In this topic we present a more complete survey of rhotacism as it is to be observed over a wide spectrum of pronunciation, especially in news bulletins of RSG (see Introduction to phonological processes).

Examples of rhotacism cited in the literature mentioned above include beddegoed, bedding, bidde, gladde, koddig, medisyne, middag, mode, nodig, oorlede, padda, predikant, skeiding, stadig, verlede. At morpheme or word boundaries (instances of sandhi) Le Roux and Pienaar (1927) and De Villiers and Ponelis (1987) site a few examples, viz: nadie [na-ri] to the, (ek hou) daarvan [ra:fɑn] of it, dat die [dɑri] of it, nou die (dag) [nouri] the other day – note that the transcriptions are those of the cited authors.

The precise phonetic characteristics of the rhotic consonant has not yet been given any attention in the literature. Implicitly it is assumed to be a normal trill [r]. Here we also explore the possibility of this consonant being a trill or a tap /r/.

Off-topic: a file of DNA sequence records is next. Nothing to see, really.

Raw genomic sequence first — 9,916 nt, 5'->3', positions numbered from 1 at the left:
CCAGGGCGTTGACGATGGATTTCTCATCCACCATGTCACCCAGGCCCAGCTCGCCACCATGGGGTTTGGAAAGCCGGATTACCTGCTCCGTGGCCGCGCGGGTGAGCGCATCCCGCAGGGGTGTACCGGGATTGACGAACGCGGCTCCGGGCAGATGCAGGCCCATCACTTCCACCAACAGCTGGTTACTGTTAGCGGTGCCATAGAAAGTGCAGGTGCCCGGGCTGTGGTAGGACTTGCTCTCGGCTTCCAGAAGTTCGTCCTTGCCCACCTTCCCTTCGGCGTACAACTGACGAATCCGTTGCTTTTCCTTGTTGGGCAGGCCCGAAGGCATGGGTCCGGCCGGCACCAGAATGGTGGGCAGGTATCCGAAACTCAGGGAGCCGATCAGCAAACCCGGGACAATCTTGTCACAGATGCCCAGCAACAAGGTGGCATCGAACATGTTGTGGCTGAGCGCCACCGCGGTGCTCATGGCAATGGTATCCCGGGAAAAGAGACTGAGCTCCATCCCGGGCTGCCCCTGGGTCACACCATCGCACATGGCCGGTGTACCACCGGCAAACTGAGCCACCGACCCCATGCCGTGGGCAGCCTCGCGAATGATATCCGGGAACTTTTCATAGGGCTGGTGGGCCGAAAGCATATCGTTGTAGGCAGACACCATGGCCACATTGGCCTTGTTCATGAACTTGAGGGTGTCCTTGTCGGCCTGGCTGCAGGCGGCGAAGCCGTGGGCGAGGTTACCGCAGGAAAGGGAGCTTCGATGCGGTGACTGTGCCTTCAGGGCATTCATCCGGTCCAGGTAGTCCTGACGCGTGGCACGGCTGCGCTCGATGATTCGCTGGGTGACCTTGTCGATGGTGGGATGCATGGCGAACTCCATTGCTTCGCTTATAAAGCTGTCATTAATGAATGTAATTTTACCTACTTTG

In order to properly assess the nature of the variation of the Afrikaans [d] and the rhotic [r], we provide a short description of the articulatory and acoustic features of both. Note that in some respects one could rather see such variation as allophonic in nature, that is, /d/ has the allophone [r].

[+]The phonetics of the voiced alveolar stop /d/

Afrikaans /d/ is a voiced alveolar plosive; its voiceless counterpart is /t/ (Van Wyk 1977; Le Roux and Pienaar 1927). A possible feature specification /d/ is -sonorant, +voice, +coronal, +anterior, –continuant. See The alveolar plosives t and d for more details.